Ammonium Oxalate: An Overview
In Chemistry, salt is known as a substance made by the reaction between acid and base. Ammonium oxalate is an oxalate salt with ammonium (sometimes as a monohydrate). It is a colourless (white) salt under standard conditions and is odourless and non-volatile. It is the ammonium salt of oxalic acid and occurs in many plants and vegetables. Ammonium oxalate is used as an analytical reagent and general reducing agent. It and other oxalates are used as anticoagulants to preserve blood outside the body. Acid ammonium oxalate (ammonium oxalate acidified to pH 3 with oxalic acid) is commonly employed in soil chemical analysis to extract iron and aluminium from poorly-crystalline minerals (such as ferrihydrite), iron (II)-bearing minerals (such as magnetite), and organic matter.
A 2:1 ratio of ammonium and oxalate ions is used to produce the ammonium salt known as ammonium oxalate. It is both an oxalate and an ammonium salt. Other names for it include Ethanedioic acid, diammonium salt, Oxalic acid, and diammonium salt. It can be found in a wide variety of plants and vegetables as well.
Ascorbic acid or glyoxylic acid metabolism in the human body also produces it. It is eliminated in the urine rather than being digested. It serves as a general reducing agent and analytical reagent. Ammonium oxalate is an odourless and colourless crystalline powder.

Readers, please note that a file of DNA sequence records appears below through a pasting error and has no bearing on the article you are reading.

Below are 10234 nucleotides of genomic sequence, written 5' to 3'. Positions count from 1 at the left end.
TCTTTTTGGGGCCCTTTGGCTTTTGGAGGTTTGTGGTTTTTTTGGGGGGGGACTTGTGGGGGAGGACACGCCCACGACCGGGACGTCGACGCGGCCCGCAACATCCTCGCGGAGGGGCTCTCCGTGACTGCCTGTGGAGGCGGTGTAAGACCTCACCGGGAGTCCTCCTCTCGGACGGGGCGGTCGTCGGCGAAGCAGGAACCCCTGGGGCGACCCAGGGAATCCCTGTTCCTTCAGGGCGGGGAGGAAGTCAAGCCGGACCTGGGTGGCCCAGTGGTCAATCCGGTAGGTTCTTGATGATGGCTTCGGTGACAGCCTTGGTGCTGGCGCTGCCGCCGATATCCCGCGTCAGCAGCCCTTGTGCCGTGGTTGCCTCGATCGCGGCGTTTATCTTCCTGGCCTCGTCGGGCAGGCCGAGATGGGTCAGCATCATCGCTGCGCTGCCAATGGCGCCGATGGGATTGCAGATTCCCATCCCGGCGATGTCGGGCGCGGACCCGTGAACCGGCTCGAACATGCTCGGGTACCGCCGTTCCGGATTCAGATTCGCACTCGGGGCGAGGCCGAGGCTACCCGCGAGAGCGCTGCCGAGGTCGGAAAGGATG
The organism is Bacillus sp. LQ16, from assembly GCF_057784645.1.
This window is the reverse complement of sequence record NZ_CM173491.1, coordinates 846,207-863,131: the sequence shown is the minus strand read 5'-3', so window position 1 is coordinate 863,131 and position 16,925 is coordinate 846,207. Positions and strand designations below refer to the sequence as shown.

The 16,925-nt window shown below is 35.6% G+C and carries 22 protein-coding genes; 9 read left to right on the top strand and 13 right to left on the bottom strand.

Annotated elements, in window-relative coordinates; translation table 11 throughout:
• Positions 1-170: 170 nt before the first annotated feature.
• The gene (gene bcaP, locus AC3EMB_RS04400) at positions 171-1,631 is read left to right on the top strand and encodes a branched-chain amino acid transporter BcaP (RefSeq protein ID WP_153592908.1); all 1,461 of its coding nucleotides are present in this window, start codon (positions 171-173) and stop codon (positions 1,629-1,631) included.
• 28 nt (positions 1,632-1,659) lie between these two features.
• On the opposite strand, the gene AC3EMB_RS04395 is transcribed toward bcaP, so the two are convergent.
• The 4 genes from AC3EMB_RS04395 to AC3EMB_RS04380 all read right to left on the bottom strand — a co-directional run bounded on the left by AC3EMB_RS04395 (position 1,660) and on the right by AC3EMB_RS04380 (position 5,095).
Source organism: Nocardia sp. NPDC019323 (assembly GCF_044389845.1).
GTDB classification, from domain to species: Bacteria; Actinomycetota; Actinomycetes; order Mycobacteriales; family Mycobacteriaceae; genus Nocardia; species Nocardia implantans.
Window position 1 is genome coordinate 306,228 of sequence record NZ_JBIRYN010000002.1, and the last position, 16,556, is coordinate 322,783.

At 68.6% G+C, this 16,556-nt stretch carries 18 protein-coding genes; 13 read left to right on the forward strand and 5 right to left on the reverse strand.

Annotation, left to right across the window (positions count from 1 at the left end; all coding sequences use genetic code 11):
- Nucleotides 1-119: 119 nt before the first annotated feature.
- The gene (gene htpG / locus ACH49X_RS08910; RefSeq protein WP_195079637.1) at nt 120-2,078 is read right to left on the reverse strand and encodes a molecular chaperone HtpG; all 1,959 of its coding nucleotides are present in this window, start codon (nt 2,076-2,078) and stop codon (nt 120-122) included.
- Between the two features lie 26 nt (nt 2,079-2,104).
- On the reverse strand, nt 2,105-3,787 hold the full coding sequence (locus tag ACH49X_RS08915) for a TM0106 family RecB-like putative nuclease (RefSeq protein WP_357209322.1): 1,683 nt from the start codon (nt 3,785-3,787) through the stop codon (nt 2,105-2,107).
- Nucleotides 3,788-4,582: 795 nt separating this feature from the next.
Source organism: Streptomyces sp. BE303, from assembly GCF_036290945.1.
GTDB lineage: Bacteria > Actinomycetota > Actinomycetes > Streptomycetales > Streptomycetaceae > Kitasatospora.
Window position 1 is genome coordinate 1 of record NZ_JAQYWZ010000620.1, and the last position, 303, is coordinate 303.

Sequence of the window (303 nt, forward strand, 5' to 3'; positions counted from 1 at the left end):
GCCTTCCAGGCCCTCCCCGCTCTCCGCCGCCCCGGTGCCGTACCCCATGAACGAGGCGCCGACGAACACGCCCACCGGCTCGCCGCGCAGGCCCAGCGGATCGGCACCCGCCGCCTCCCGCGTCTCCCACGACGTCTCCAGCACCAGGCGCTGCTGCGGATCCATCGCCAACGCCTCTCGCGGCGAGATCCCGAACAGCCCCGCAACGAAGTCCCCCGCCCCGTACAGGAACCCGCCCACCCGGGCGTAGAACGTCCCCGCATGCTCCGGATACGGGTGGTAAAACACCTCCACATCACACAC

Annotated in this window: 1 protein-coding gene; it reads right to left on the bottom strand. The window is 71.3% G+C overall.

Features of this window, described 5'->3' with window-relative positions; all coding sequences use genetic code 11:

The compound ammonium oxalate can be found in many distinct kidney stone types. It can also be found in seals, seabirds, and/or bat droppings. Since the higher concentration of ammonium oxalate and urate can be utilised as fungicides and fertilisers for plants, the mixture is rich in nitrogen.
Ammonium Oxalate Formula
The chemical formula for ammonium oxalate is NH4OOCCOONH4. The molecular formula for Ammonium oxalate is C2H8N2O4. Ammonium oxalate as the name suggests contains 2 molecules of ammonia and one molecule of oxalate.
Ammonium Oxalate Solution
To make ammonium oxalate solution, first oxalic acid is dissolved in the desired amount of water and then mixed with the required amount of ammonium. Ammonium oxalate is a solid substance that slowly dissolves and combines in water. Oxalic acid is converted into oxalate ion (C2O4)22- by the dissociation of two acidic hydrogens, which results in the formation of an anion. The molecules include two ammonium ions (NH4)+ in the form of cations, with one ammonium replacing each hydrogen lost.